With shorter hair and, perhaps, greater perspective, Ryan Harrow faced reporters Wednesday. Kentucky's presumptive point guard this season shed little light on what illness caused him to miss the last four games.
"Nobody knows," he said. "I still don't know."
Noting that he's gotten similarly ill this time of year since being a high school senior, Harrow pronounced himself ready to contribute in UK's game at Notre Dame on Thursday night. "If Coach (John Calipari) feels like he needs to play me, he'll play me," he said. "And I'll be ready."
But Calipari unequivocally labeled freshman Archie Goodwin the UK point guard going forward.
"He's our point guard," Calipari said. "He's earned the position. He's our point guard. Now, that doesn't mean he's our only point guard. Now we have three point guards, which is even better than having one point guard."
The third point guard is junior Jarrod Polson.
Calipari did not commit himself to playing Harrow at Notre Dame. But the UK coach suggested as much. "I may throw him in the Notre Dame game just to see where he is," he said. "We're still learning. It's November."
Calipari touted the importance of not revealing why Harrow had been sidelined.
"Whatever this young man was going through, I would hope you'd look at it and say, 'I wish he'd handle my son this way,'" the UK coach said. "That whatever's going on stays in-house. That '(Calipari's) whole goal was to help my son get back on that court with a smile on his face.'
When asked if the pressure of playing for Kentucky contributed to his absence, Harrow said, "It might have played a role in me getting sick."
His high-top fade hairstyle tribute to teammate Nerlens Noel cut off, Harrow noted the tough acts he has to follow as Calipari's point guard. That would be Derrick Rose and Tyreke Evans at Memphis, then John Wall, Brandon Knight and Marquis Teague at Kentucky. All first-round picks.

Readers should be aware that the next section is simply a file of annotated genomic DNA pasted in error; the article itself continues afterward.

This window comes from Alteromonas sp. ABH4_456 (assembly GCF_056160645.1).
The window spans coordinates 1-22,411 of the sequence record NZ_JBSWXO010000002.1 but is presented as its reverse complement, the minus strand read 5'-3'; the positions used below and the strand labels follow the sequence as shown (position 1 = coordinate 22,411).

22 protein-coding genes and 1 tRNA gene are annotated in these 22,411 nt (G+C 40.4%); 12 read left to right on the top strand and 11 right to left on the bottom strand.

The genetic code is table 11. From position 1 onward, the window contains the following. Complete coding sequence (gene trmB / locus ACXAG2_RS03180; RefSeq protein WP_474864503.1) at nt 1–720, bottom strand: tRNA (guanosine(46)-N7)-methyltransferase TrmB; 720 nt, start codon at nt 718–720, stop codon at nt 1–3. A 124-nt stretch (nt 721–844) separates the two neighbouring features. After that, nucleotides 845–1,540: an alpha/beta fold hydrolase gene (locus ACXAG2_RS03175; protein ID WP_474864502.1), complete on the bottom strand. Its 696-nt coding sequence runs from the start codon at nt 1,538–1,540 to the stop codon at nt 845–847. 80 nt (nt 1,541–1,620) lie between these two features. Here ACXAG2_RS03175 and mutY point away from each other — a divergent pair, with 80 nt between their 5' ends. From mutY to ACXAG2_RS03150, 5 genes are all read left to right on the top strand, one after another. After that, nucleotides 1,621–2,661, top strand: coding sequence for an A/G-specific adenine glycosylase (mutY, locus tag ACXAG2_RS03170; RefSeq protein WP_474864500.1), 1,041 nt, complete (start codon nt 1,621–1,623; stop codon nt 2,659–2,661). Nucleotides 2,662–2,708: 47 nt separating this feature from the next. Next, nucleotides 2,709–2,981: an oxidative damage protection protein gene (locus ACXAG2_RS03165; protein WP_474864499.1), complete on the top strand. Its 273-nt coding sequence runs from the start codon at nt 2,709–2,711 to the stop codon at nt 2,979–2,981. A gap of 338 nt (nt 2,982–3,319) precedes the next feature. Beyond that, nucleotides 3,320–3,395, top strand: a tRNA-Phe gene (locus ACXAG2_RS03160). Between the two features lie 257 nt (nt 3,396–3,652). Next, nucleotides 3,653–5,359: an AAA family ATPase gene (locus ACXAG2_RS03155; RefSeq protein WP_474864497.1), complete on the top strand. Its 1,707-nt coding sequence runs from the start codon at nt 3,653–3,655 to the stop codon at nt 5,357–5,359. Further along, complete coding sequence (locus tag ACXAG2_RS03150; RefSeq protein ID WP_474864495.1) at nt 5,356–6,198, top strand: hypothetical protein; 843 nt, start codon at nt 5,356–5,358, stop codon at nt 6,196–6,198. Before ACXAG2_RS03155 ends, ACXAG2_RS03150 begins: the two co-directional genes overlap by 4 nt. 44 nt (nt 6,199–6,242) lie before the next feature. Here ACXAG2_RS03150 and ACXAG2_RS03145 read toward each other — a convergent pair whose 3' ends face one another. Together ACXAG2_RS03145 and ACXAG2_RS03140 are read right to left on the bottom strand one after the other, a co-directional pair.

"It's no pressure," Harrow said before adding, "I've got to be me. Those guys who were here before me, they did well. They all struggled at the beginning of the year, too."
Harrow played 10 minutes in UK's opening-game against Maryland. He missed all four of his shots. Afterward, Calipari cited an energy-sapping illness had hindered Harrow.
Of following Rose-Evans-Wall-Knight-Teague, Harrow said, "That's just something we have to handle when we come to Kentucky or when you play for a person like Coach Cal."
Harrow noted dire consequences for players who cannot handle the inevitable comparisons.
"The media and fans will just eat you up," he said.
Calipari cautioned against Harrow or any UK player trying to live up to the standard of a predecessor. For instance, the UK coach has shied away from comparisons of Noel to last season's All-America big man, Anthony Davis, or Davis to Marcus Camby, who led Calipari-coached UMass to the 1996 Final Four.
"They're all different," Calipari said. "I told them all the same thing: It's all how you want to look at things. ... (Harrow) is not expected to be those guys. ...
"I coach them all to play to their strengths and try to help them be the best version of themselves. So that's never talked about within. Now maybe sometimes you think of that yourself. But that's not what we teach or what we want."
Earlier this fall, Harrow made no secret of the adjustment he had to make to Calipari's high-volume coaching. A national television audience watched Calipari's demanding style during ESPN's three-part All-Access Kentucky series.
"I didn't even watch the show after the first time," Harrow said, "because I knew how the second and third shows were going to go."
The All-Access Kentucky show presented a distorted view of his relationship with Calipari, Harrow said. The coach can be more encouraging than the series suggested.
Speaking of encouragement, Harrow said Calipari had been more positive since the player returned Sunday from dealing with what UK had termed a family issue.
"He tells me I'm doing better a lot more, now," Harrow said. "But he still yells at me and stuff like that. I'm kind of used to it, now."
Calipari denied making any change in his approach toward Harrow.
"He's just been gone so long, you start thinking everything I say is negative," the UK coach said. "I'm coaching him exactly the same way."